The blackout included the broadcast network Fox 29 in Philadelphia, as well as cable networks Fox Business Network, National Geographic Wild and Fox Deportes. Cablevision conceded Oct. 30, the day after Dish Network, another holdout, cut a deal with News Corp.
Financial analysts said News Corp. had the upper hand from the start. “Fox is too large, Cablevision is too small, and Fox’s sports programming is too indispensable,” Craig Moffett of Sanford C. Bernstein, a Wall Street investment research firm, told Adweek. “Once Dish had settled with Fox…the probability of regulatory intervention dropped dramatically, and Cablevision was out of options.”
Execs for News Corp., Cablevision and other media companies later pleaded their cases before a Nov. 17 Senate Commerce Committee hearing called by U.S. Sen. John Kerry (D-Mass.), who is drafting legislation expected to be introduced early next year that would give the FCC more authority to stave off TV blackouts during negotiations for so-called retransmission consent, in which cable operators pay broadcast networks for the rights to carry their station.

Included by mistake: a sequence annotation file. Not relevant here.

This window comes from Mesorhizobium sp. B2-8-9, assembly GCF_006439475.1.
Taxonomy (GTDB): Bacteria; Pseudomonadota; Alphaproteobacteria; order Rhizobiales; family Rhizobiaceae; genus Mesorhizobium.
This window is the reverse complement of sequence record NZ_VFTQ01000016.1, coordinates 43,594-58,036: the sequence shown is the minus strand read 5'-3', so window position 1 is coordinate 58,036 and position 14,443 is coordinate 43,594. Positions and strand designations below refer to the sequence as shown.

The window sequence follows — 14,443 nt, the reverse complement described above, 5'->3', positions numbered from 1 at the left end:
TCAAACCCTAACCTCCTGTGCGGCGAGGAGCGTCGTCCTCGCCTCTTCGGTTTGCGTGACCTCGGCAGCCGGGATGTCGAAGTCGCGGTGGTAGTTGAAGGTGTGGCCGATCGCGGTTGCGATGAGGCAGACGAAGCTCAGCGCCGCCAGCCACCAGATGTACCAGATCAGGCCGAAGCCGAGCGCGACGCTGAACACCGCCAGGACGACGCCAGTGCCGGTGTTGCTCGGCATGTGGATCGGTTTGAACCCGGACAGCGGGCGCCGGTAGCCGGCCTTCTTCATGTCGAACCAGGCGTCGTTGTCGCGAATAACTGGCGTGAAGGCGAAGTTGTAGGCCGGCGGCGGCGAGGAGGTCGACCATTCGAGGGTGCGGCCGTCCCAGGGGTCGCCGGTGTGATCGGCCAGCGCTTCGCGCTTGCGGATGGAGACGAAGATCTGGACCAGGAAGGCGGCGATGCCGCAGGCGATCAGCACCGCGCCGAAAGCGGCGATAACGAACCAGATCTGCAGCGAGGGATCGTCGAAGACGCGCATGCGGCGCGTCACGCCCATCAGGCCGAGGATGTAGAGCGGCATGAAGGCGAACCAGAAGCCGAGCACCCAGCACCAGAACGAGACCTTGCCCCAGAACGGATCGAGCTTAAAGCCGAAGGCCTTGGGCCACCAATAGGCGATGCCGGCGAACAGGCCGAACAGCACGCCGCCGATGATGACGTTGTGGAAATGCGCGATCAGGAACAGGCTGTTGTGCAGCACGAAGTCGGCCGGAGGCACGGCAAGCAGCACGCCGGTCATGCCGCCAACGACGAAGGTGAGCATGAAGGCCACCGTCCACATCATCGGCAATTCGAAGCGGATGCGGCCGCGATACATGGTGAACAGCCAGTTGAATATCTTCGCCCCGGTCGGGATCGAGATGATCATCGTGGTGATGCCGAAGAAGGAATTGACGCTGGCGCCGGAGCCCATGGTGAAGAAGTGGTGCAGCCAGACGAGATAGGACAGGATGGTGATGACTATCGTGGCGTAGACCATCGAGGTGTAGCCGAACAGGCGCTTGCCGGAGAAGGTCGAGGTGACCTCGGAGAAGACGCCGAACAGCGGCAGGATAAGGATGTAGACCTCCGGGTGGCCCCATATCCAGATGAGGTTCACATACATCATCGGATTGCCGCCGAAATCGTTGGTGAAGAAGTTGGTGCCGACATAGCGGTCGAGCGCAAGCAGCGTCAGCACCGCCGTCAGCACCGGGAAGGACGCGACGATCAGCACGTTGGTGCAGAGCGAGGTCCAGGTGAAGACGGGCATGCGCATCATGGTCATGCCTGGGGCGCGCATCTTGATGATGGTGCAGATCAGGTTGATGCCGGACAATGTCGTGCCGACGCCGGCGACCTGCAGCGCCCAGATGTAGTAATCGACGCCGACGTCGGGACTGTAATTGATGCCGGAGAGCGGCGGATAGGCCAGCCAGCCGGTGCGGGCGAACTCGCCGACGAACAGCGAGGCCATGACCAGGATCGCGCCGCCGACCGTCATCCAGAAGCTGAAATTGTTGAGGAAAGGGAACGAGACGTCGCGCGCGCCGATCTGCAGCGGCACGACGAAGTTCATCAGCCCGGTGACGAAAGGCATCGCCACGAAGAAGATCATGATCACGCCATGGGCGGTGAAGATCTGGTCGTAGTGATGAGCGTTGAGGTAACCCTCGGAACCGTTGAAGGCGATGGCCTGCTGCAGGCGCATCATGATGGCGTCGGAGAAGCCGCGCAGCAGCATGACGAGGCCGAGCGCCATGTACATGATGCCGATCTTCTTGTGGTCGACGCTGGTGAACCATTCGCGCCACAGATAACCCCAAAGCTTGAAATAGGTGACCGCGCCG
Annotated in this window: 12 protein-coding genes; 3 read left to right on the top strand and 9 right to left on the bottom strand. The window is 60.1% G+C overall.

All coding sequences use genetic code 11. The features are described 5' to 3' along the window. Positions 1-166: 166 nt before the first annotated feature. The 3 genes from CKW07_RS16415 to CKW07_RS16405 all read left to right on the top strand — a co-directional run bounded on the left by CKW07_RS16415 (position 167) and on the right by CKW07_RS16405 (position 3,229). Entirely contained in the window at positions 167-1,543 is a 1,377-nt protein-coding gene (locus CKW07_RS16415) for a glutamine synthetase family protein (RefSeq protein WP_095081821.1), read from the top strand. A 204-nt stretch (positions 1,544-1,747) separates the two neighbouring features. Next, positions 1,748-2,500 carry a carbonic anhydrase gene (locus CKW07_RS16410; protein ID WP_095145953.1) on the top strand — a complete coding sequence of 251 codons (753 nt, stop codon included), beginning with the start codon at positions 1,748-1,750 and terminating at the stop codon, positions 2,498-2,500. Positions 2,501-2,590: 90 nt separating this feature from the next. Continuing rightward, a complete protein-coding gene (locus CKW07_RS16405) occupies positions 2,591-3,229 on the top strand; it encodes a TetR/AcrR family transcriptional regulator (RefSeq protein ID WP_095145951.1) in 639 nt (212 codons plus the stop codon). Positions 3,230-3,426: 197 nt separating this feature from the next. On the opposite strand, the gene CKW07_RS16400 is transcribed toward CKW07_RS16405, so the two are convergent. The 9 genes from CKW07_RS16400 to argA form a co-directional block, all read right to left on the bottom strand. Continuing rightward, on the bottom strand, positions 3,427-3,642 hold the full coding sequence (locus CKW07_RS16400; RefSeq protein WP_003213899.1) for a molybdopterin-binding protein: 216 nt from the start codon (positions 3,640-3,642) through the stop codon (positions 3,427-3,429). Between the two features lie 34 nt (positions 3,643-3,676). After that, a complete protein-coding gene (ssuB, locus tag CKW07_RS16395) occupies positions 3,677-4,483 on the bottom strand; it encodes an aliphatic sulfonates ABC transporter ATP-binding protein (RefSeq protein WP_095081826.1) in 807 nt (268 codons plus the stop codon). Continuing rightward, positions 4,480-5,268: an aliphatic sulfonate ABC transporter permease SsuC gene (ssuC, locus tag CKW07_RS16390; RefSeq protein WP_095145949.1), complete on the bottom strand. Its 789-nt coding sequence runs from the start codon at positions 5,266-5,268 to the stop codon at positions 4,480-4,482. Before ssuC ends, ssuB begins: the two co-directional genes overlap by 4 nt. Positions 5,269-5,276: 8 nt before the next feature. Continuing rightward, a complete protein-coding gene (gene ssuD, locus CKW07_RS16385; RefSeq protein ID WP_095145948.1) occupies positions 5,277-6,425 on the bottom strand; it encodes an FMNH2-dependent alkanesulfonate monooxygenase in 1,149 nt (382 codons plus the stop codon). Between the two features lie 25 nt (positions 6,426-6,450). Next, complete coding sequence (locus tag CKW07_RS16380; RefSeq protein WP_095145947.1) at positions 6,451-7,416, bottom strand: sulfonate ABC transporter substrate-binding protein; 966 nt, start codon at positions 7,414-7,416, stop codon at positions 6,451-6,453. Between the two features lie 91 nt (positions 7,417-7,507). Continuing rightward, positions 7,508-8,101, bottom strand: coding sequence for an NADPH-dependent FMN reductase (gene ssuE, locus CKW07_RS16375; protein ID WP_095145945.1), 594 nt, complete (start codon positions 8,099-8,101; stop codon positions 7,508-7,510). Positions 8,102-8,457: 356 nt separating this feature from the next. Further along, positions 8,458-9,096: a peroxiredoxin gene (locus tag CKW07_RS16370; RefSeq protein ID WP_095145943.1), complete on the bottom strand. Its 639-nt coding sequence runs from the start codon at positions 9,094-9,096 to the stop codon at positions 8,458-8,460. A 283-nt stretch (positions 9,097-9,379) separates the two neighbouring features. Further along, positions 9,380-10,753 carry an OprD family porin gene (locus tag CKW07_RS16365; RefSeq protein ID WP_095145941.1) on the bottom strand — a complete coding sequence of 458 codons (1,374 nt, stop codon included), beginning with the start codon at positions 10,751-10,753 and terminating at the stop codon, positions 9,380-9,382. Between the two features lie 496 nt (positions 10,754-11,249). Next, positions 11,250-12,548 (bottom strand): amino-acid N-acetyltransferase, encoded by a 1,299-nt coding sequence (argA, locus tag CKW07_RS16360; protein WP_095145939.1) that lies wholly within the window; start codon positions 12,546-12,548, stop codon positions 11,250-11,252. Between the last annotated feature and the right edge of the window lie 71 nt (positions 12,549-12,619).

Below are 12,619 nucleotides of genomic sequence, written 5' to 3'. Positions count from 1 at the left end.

Kerry, chairman of the Commerce Subcommittee on Communications, Technology, and the Internet, plans to propose a bill intended to prevent broadcasters from pulling a signal until the parties have gone through a process with the FCC to ensure good faith negotiation and consider arbitration as an option.
“It’s not our job to take sides, but it is our responsibility to help find a better way forward,” he said.
The Cablevision-Fox feud is being characterized as the nation’s highest-profile dispute since broadcasters began asking cable companies for compensation to make up for historic advertising revenue losses. Kerry acknowledged that it is difficult for the law to keep up with the ever-changing industry, but reminded the panel that “there is a public interest at the table.”